Republican candidates for Ky. governor talk Medicaid, economic development at Paducah forum
Ahead of next month’s primary election, four Republicans in a crowded field of candidates running for Kentucky’s GOP gubernatorial nomination came together Tuesday in Paducah to share their platforms and try to garner support from western Kentucky voters.
Attorney General Daniel Cameron, State Auditor Mike Harmon, Somerset Mayor Alan Keck and Agriculture Commissioner Ryan Quarles shared the stage at the Paducah Area Chamber of Commerce’s candidate forum.
The quartet of GOP gubernatorial hopefuls all believe incumbent Democratic Gov. Andy Beshear should not be reelected to office.
“Look, we need to replace Andy Beshear as governor of Kentucky and remove him from the office,” Cameron said. “Over these last three years, I've been trying to stand up for your constitutional rights. But we've had a governor that has rebuffed every opportunity to stand up for your values.”
Questions from the Paducah Area Chamber of Commerce’s forum primarily focused on how the candidates would approach economic and workforce development in the state if they were elected to serve as Kentucky’s next governor. Beyond references to prioritizing conservative values and parents’ rights in the classroom, discussion at the hour-long forum largely avoided other statewide hot-button social issues, such as transgender rights and gun violence. WKMS was invited to submit questions for the forum and submitted one related to the recent shootings in Louisville and what steps candidates would take to mitigate deadly events like these if elected.
Former U.N. Secretary Kelly Craft was invited to the forum, but did not attend. GOP gubernatorial candidate David Cooper was also in attendance, though he did not take the stage.
Most of the candidates touched on rural economic development efforts and how statewide development initiatives could help the far western end of the commonwealth. Keck, a business owner, said while new “homerun” multi-million dollar projects coming to the state are good, communities should not overlook businesses that are already here.
“I think it's important that we understand 70% of new job creation comes from existing business,” Keck said. “We need to appreciate that it might not be the ribbon cutting that the current governor wants to come and take all the credit for, but it's still life-changing [in] your community.”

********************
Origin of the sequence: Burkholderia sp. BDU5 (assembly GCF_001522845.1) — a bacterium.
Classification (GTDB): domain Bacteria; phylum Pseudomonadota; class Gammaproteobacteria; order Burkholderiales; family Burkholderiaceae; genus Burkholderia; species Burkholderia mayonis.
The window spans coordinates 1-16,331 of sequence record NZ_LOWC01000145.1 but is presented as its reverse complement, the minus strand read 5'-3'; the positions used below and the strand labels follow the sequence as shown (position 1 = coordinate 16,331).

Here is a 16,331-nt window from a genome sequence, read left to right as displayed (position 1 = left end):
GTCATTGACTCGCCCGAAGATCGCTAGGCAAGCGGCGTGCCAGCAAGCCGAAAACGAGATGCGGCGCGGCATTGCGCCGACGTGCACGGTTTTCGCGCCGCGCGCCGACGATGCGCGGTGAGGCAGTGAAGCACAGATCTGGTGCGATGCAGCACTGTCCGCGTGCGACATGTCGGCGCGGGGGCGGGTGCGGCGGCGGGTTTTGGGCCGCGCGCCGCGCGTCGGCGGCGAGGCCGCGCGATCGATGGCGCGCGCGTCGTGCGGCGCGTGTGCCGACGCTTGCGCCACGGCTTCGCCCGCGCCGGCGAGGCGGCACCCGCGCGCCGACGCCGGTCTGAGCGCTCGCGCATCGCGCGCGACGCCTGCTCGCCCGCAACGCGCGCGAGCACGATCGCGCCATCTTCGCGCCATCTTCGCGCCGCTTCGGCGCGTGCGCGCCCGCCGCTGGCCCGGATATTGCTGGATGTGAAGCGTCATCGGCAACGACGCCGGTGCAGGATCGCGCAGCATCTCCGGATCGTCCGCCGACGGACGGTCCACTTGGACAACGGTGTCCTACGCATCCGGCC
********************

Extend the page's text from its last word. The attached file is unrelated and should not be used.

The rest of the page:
Quarles said, if elected, he would address workforce development on his first day in office.
“Day one, I will appoint a workforce participation task force with experts from around Kentucky, our employers, [the Kentucky Chamber of Commerce], etcetera, to come up with long term solutions to this we've got to get people to work again.”
Candidates identified expanded Medicaid coverage as one barrier to workforce participation in the state. As of February, Kentucky has a workforce participation rate of 57.5% – one of the lowest rates by state in the nation.
Cameron said Beshear’s decision to expand Medicaid coverage and eliminate the work requirement for able-bodied people on Medicaid has been “the biggest challenge to the workforce participation rate.” The attorney general said he would seek a waiver from the federal government to put a work requirement for Medicaid recipients who are able-bodied.
Harmon also voiced support for a work requirement for able-bodied Medicaid recipients, but said he wants to lay out a path for transitioning those folks to private insurance.
“We need to have an off ramp, not a cliff, for people that are on benefits,” Harmon said. “I've often said that we need to seek a waiver to allow people to stay on Medicaid for a little while longer, and pay a percentage of their salary above poverty and make that percentage such that eventually it makes more sense to go back into the private sector than to stay on Medicaid.”
Cameron is the frontrunner among the field of 12 GOP gubernatorial candidates, according to polling data from Emerson College and Lexington-based television station WDKY released last week. About 30% of likely Republican primary voters said they would vote for Cameron, while about 24% of voters chose Craft and nearly 15% said they would go with Quarles. However, 20.7% of voters were still undecided.
Statewide executive offices, including governor, are up for election this year. Kentucky’s primary election is on May 16. The winner of the GOP nomination is expected to face Beshear in the general election in November. The incumbent does have minor primary competitors in former Republican nominee for governor Peppy Martin and Geoff Young.
Kentucky’s primary elections are closed, meaning only registered Republicans can vote for GOP candidates, and only registered Democrats can vote for Democratic candidates.